After securing a boarding group pass, we periodically checked the app for updates on the timing of our entry. Once called for boarding, they generally provide an hour window for entry. We were concerned because one of our entries conflicted with a reservation at Oga’s Cantina, but when we checked with a cast member, they said this was not a problem—that we could pick one or the other and show up to the second option to explain a late arrival. We chose Rise and then afterwards went to Oga’s late. At the check in, we explained what happened and they accommodated us later with no issue.
As with the Smugglers Run attraction, Rise of the Resistance starts the story while in line. While I’m not going to reveal story details here, I will describe the line as very long and winding. Even with the boarding pass, I think both times we waited in line for at least 40 minutes. To be honest, the line was a bit much and not as entertaining as Smugglers Run. Additionally, the days we went on Rise, my motorized wheelchair battery was run down almost to empty between this and the other lines at Hollywood Studios. If you do take a motorized wheelchair, I recommend carrying a portable charger to plug in afterwards.
The actual attraction was really fun and dynamic! It took us through a series of scenes and settings. A lot of the action and characters appear from above, so everyone can see well. I was able to stay in my motorized wheelchair through every part of the attraction except the last, where I transferred into a ride vehicle. The great news is that it is an easy transfer with a door that opens wide and the ability to get a wheelchair up close. It is a bit higher than seat level, however, so lifting may be required.
After this final adventure in Rise, the ride vehicle opened and a cast member pulled my wheelchair up to the door where I easily transferred back. Although it is definitely an exciting and action-packed attraction, I found it very accessible and easy to manage with my motorized wheelchair.
While not technically part of the Galaxy’s Edge land, the Star Tours attraction is just outside the area and I consider it spiritually included (if not physically), so wanted to give it some accessibility attention.
Since this attraction is older, some parts of it are not accessible for wheelchairs. The major inaccessibility issue is the queue, which cannot be navigated by a wheelchair due to stairs. To enter, one must approach a cast member and request a return time. (Sometimes the attraction line is short enough to go on immediately, but not usually.)
At the appointed time, one must return and have the MagicBand scanned to check off the return time. Then, wheelchairs roll up a ramp that goes through a special character meet and greet area and up to a rope where a cast member meets you and asks about accessibility needs. In my case, I need to roll right up to the seat with my wheelchair as I cannot stand and wait, or walk the distance from the boarding line.
The seat is very easy for transferring as it is about wheelchair height and the arm flips up and out of the way, with a cast member assist. Then the cast member pulls back the wheelchair so the doors can close and the adventure can begin. At the conclusion, the cast member will open the entry door (for exiting everyone goes out to the right) for bringing back the wheelchair. Depending on the wheelchair, one can roll through and back out the exit or back up and be guided out the entry.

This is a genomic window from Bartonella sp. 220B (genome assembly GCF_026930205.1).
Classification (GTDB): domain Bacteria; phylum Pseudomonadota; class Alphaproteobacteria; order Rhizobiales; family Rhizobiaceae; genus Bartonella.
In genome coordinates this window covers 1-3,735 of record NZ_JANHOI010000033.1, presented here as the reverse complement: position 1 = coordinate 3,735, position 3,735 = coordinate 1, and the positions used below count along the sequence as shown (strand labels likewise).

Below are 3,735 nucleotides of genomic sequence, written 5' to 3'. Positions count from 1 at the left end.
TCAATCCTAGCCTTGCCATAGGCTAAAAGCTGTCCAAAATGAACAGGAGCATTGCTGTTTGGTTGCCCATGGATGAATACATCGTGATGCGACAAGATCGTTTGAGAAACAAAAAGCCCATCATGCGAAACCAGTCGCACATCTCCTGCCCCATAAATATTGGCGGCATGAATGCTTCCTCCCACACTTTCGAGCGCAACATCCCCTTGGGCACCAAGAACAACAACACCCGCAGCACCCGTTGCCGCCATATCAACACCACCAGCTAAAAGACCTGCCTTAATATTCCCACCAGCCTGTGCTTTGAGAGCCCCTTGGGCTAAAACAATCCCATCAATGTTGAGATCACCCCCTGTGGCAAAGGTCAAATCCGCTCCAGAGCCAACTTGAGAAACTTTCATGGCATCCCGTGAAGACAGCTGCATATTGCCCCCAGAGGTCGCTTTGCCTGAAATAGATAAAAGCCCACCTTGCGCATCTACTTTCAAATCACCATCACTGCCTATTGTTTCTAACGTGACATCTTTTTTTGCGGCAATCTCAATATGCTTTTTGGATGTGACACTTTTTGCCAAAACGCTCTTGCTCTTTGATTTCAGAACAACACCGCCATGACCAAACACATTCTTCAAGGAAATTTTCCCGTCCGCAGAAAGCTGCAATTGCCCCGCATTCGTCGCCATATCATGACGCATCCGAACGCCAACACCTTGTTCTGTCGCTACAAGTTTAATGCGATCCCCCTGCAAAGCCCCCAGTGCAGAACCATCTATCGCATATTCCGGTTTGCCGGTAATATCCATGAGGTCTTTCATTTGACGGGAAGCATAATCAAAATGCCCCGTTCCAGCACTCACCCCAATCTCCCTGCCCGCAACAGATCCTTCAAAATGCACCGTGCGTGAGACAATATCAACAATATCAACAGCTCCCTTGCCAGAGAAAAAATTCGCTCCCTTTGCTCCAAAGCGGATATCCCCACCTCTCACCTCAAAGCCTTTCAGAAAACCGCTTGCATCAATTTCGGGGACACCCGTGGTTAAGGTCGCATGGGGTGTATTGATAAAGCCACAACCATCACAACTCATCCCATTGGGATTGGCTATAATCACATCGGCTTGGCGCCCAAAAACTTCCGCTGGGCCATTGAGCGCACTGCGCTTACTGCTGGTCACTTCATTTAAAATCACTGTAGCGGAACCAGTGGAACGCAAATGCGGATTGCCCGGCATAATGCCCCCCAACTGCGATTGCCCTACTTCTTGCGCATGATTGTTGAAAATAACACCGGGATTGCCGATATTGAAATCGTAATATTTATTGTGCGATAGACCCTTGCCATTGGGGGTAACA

Star Tours is one of my favorite attractions as I enjoy the action and the simulated feeling of flight. In addition, they seem to add new adventures regularly so I never know what will happen! It’s often a very cool surprise!
Dining and Shopping
While it may not be called an attraction, activities that I enjoyed in Galaxy’s Edge included both dining and shopping. These areas are really fun to walk through and interact with cast members. Visually there’s a lot to see and nothing like it on Earth. Browsing is encouraged, but there’s also plenty of opportunity to buy rare Star Wars-themed gifts or even go all out with building your own droid or lightsaber.
Since we are foodies, we really appreciated the delights offered in the land. It was adventurous, but there’s some great cocktails to try at Oga’s Cantina that come in many colors, flavors, and even tongue-numbing tastes. We went back a few times to Docking Bay 7 Food & Cargo for breakfast and dinner, finding all of our meals delicious and filling. Both of these dining options have plenty of seating at wheelchair height.
While it may not seem important to many, accessible restrooms are a high priority. I need to use companion restrooms that have plenty of rolling space for my motorized wheelchair and where my husband can also enter with me.
Galaxy’s Edge was a step above other lands in all the parks because both restroom areas had two (yes, two!) accessible companion restrooms that were large and well designed for accessibility. It felt like winning the lottery! Whenever I needed the restroom, I was able to use it and didn’t have to wait.
Although built on an alien world in a galaxy far, far away, Galaxy’s Edge was excellent in its thoughtful accessibility. I really felt like the Imagineers had someone like me in mind when developing the experience and designing it. One of the cast members even referred to my wheelchair as my “speeder” and I felt that I really fit in to this universe. If I ever have the chance to meet any of these Imagineers, I would shake their hand and thank them warmly for making accessibility an integral part of the fabulous Star Wars: Galaxy’s Edge land.